With the inauguration of President Gotabaya Rajapaksha, there blossomed a new hope. Considering the number of changes brought about and introduced to the law since, compassionate citizens of Sri Lanka see a new light. Perhaps, this is where it will all turn around. Hence, the glimmer of hope has aroused a question within their minds.
Will President Gotabaya Rajapaksha pass the Animal Welfare Bill?
While we eagerly wait for it to be addressed, dozens of organization continue to pave the way.
Bands of concerned citizens have grouped together to form animal welfare organizations to take matters into their own hands. Embark, AWPA, Animal SOS, Tails of Freedom and Cat Protection Trust are just a few of the dozens of non-profit organizations whose sole mission is to better the lives of animals. From animal welfare education programs and animals adoptions to sterilizations and treatments, these organizations ensure that a majority of animals that they encounter are safe and sound.
It is given that often a post would pop up on social media bashing a certain organization with awful claims. Failing to understand that these organizations are funded by donations, the revenue from their merchandise and their fundraisers is the root cause of this issue. Of course there are two sides to each story. Hence, it is equally important to understand that the person behind these allegations is in grief and is extremely concerned over the animal who has been refused help.
It is inevitable that certain animal welfare organizations would halt their helping hand, especially if numerous animals are already being sheltered. Glass half full - there is always another organization who would welcome you and your animal with open arms.
One bad encounter can make one overlook a million good deeds done by another. Once an organization that truly enhances the betterment of animal welfare gets a reputation for refusing help under such circumstances, the public’s opinions are enough to shut it down. And just like that, the hundreds and thousands of animals that they have aided will once again be abandoned. This doesn’t have to become our reality.
Of course, you can always make sure that these animals aren’t refused help simply by donating to the accounts mentioned on each animal welfare organization’s respective websites or social media pages.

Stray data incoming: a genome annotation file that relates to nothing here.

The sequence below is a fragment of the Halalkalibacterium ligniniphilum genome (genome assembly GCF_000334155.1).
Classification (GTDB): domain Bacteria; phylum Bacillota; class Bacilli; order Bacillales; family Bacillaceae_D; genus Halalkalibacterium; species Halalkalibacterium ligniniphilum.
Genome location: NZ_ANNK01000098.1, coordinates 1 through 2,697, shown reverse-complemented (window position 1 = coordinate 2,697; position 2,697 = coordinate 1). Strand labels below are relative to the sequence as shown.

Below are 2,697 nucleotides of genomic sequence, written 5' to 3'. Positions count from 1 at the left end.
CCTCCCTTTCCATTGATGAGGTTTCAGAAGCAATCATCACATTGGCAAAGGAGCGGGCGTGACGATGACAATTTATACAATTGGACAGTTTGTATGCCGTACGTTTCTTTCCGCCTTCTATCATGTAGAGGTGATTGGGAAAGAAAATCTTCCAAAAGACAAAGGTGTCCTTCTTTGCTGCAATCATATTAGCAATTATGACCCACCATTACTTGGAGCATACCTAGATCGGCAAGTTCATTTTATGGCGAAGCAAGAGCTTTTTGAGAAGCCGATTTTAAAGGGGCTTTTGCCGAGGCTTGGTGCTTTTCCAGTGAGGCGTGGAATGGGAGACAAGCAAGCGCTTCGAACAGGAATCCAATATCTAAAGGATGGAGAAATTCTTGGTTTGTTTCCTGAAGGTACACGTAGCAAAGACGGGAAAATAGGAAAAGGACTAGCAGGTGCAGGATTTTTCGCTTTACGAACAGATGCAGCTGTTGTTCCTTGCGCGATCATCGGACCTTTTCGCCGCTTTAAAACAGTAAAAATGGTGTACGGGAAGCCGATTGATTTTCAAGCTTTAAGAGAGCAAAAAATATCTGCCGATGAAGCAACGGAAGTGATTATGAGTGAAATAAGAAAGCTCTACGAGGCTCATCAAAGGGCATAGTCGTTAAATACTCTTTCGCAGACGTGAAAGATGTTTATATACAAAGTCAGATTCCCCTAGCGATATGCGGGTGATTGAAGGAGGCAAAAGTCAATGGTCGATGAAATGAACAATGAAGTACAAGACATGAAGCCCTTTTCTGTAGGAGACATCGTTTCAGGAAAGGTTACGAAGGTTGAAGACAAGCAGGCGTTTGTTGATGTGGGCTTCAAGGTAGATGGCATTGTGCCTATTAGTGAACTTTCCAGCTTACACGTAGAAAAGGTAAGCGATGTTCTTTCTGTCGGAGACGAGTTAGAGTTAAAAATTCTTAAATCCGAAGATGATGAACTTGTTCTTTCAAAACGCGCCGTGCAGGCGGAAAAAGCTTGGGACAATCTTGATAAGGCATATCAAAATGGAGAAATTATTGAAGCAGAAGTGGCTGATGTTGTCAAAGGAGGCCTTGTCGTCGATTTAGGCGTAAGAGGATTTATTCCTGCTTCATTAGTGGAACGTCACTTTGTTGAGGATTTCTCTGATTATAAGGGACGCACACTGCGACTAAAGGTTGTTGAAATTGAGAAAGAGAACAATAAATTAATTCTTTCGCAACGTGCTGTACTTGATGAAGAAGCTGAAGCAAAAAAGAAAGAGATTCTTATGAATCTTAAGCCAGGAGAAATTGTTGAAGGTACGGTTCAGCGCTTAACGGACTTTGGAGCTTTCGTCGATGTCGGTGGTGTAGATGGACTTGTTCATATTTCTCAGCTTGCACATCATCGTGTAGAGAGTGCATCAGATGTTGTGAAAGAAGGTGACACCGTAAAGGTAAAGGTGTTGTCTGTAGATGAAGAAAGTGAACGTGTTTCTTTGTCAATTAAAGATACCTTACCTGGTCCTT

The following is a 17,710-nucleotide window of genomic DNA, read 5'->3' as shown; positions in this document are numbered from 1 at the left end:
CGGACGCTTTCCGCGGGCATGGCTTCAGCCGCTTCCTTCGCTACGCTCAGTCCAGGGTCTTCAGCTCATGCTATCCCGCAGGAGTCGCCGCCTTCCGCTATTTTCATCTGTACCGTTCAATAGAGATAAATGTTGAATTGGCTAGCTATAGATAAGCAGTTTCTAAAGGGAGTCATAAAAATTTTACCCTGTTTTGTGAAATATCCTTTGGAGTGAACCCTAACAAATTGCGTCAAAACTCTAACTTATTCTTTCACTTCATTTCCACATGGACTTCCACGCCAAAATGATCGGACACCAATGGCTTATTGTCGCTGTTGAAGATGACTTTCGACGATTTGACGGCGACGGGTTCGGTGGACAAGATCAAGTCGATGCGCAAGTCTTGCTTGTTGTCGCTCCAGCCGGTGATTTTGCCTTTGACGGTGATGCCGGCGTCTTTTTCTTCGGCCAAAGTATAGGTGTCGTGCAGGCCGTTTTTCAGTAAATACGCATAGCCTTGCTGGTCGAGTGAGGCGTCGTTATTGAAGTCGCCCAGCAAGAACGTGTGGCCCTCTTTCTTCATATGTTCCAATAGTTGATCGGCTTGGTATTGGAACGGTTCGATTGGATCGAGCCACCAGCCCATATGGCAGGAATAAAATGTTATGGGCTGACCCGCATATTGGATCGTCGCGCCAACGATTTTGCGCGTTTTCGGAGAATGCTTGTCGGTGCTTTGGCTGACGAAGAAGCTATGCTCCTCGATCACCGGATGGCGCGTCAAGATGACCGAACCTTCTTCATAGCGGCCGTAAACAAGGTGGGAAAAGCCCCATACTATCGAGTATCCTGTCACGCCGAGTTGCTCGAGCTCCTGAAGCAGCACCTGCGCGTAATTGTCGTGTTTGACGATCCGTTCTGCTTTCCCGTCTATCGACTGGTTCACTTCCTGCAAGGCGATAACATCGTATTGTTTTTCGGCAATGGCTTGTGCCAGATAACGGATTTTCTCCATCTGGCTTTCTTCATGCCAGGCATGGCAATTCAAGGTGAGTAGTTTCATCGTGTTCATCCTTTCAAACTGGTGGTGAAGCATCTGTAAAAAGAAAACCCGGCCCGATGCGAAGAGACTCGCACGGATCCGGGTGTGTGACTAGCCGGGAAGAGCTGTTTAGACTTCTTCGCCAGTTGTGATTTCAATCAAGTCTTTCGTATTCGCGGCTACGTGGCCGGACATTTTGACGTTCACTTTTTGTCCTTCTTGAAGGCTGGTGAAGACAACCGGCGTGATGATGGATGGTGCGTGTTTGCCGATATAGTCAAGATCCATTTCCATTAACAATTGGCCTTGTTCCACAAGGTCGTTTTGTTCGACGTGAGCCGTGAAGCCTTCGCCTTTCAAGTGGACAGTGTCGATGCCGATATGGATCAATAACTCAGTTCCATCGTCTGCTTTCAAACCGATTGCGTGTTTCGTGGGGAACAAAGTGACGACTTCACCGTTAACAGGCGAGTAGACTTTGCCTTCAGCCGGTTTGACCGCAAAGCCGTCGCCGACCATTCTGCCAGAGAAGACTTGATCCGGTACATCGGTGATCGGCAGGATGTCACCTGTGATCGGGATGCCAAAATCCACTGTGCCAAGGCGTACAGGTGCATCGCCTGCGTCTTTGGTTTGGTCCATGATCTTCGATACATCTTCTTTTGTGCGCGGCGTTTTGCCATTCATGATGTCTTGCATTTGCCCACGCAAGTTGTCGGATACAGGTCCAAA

If you would like to support the street animals of Sri Lanka, the fast approaching new year has provided you with just the opportunity to do so!
Numerous animal welfare organizations and individuals have pitched in to produce a beautiful calendar for the year 2020. The funds collected by the sold calendars will be received by charities and individuals supporting animal welfare programs. Inspired by the Australian Firefighters Calendar [which since launching in 1993 has raised over AUD $3 million for various animal welfare/wildlife charities], this calendar contains photographs of gorgeous Sri Lankan models in handloom sarongs holding beautiful animals that were rescued from the streets.
It is an A3 sized wall-hang calendar containing 13 pages [including a front page], that’s sold at the mere amount of Rs.1000/- with hopes of raising at least Rs. 1 million to fund the betterment of animal welfare in Sri Lanka.
This calendar is available in the following locations:
AWPA : Shiona Weerasekera - 077 345 0031 [Colombo 06]
Justice For Animals: Tashiya Captain - WhatsApp 0777 389009 [Colombo 05]
Adopt a Dog in Sri Lanka: Shobha Wijekoon - 077 2614439 [Kalubowila]
Ceylon Riding Club: 077 741 1585 [Gorakapitiya, Piliyandala]
Bhumi: 077 744 9729 / 076 968 1347 [Colombo 03]
Salon Kess: 10 Rosmead Place, Colombo 07
Body Bar: 3 Jawatte Avenue, Off Jawatte Rd, Colombo 05
Prana Lounge: 60 Horton Place, Colombo 07
Barefoot: 704 Galle Road, Colombo 04
Selyn: 102 Fife Road, Colombo 05
Rediscover your compassion. Save a life.
Let’s make Sri Lanka safe again.